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Traditionally, specific countries are associated with specific drinks, for example tea in China, wine in France or beer in Belgium. Often a country is associated with more than one drink, for example vodka and tea in Russia or wine and coffee in Italy. It is the local heritage and culture of consumption that define these associations.
Work done by Euromonitor International’s Centre for Analytics, Modelling and Innovation (CAMI) seems to suggest that analysing drinking cultures alongside national food preferences might reveal additional correlations. There seems to be a relationship between sales of a particular type of alcohol and nuances of national cuisine. Beer sales, for example, correlate well with ketchup. Wine sales tend to follow cheese. And vodka sales correlate well with mayonnaise.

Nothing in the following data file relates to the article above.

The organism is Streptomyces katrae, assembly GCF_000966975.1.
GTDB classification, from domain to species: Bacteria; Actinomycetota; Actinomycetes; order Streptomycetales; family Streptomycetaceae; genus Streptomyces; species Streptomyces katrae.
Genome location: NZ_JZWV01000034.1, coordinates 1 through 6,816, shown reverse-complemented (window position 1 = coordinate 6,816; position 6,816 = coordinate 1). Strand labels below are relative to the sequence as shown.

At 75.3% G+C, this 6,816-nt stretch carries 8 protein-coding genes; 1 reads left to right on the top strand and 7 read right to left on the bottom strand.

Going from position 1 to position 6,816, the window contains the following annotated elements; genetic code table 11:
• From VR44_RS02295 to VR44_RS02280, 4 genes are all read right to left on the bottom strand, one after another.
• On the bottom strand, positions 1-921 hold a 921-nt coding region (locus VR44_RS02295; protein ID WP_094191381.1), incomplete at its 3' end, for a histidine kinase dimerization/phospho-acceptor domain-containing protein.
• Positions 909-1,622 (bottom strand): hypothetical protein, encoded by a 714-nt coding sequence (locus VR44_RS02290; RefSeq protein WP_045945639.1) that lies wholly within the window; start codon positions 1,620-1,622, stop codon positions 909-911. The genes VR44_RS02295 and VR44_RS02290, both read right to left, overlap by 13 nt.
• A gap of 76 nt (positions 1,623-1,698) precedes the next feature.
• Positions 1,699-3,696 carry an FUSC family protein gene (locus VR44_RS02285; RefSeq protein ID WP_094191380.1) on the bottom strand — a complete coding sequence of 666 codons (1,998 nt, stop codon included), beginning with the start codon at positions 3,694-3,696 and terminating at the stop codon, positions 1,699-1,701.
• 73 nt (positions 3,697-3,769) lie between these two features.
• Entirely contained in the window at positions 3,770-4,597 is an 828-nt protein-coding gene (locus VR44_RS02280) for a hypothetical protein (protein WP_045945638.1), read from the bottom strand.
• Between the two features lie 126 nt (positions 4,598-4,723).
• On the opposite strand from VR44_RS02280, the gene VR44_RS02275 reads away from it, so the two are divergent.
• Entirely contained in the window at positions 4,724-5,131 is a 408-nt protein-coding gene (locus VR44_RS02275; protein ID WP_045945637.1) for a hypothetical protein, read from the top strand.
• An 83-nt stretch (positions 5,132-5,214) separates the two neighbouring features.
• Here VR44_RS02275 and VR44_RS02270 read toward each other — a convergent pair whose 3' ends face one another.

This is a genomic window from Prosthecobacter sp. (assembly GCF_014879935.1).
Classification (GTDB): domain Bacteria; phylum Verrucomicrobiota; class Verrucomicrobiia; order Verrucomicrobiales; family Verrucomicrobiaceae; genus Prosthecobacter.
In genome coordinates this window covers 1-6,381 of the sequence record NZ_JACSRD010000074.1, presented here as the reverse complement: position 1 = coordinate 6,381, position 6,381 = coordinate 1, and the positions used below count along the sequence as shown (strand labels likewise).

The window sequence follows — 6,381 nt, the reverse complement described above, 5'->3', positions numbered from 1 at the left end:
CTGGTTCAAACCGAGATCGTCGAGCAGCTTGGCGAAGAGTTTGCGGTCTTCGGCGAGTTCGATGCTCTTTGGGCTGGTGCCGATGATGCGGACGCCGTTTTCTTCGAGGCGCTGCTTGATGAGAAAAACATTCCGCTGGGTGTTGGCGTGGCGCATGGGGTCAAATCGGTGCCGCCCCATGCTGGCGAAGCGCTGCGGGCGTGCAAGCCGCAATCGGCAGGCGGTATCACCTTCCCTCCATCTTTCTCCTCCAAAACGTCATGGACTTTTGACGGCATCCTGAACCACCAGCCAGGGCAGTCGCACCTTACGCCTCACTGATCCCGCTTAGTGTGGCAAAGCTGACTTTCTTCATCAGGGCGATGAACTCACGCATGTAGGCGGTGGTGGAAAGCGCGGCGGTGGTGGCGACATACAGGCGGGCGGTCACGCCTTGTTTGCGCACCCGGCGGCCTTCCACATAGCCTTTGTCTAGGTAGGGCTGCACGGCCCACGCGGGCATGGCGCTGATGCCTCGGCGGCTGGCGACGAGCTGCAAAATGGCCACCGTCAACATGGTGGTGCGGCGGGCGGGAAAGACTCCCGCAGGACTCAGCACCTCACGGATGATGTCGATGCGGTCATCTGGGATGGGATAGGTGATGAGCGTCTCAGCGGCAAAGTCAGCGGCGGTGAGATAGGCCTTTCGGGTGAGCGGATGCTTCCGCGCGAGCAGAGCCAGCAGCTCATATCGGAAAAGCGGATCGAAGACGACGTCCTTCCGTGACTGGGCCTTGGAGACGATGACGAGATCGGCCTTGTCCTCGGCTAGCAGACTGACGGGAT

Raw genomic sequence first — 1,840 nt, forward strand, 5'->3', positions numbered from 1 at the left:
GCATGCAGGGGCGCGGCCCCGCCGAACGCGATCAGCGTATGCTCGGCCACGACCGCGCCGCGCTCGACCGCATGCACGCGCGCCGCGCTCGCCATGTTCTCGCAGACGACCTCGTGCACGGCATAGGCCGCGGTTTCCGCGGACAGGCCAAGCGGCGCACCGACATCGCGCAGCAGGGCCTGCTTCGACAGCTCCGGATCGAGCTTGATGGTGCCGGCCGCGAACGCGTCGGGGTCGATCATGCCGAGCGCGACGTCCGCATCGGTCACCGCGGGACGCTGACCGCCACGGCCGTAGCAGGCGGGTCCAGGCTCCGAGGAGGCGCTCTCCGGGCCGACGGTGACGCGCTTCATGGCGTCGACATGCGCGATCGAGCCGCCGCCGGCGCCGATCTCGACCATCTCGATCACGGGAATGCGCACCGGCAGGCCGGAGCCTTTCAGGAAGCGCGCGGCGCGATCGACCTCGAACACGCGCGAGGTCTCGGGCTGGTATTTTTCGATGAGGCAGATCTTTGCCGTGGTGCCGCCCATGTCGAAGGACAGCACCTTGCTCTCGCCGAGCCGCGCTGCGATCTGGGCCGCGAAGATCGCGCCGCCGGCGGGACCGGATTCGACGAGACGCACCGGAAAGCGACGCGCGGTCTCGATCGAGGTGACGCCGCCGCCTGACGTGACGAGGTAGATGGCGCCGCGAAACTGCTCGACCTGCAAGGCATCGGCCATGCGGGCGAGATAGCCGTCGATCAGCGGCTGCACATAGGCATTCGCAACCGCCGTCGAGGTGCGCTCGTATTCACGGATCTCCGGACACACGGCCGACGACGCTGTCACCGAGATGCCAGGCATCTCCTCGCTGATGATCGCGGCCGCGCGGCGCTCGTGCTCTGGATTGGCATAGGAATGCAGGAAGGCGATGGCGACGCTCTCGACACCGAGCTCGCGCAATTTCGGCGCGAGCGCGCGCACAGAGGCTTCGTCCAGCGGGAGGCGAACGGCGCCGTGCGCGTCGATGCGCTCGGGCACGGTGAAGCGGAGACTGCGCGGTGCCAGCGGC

Source: Euromonitor International
Note: shaded area indicates confidence bands (the strength of linear relationship). More points covered by the shaded area indicates stronger relationship between variables.
Although correlation does not imply causation, knowing correlations can lead to insights – the demand for several categories can go hand in hand for other reasons, or it may indicate a symbiotic relationship.
CAMI analysis of consumption patterns is not an attempt to re-appropriate Euromonitor’s analytical or methodological narrative. Instead it should be viewed as a powerful tool for diving into Euromonitor’s unparalleled pool of data in the hope of gaining a fresh, ground breaking perspective beyond traditional and reliable if mono-dimensional performance metrics.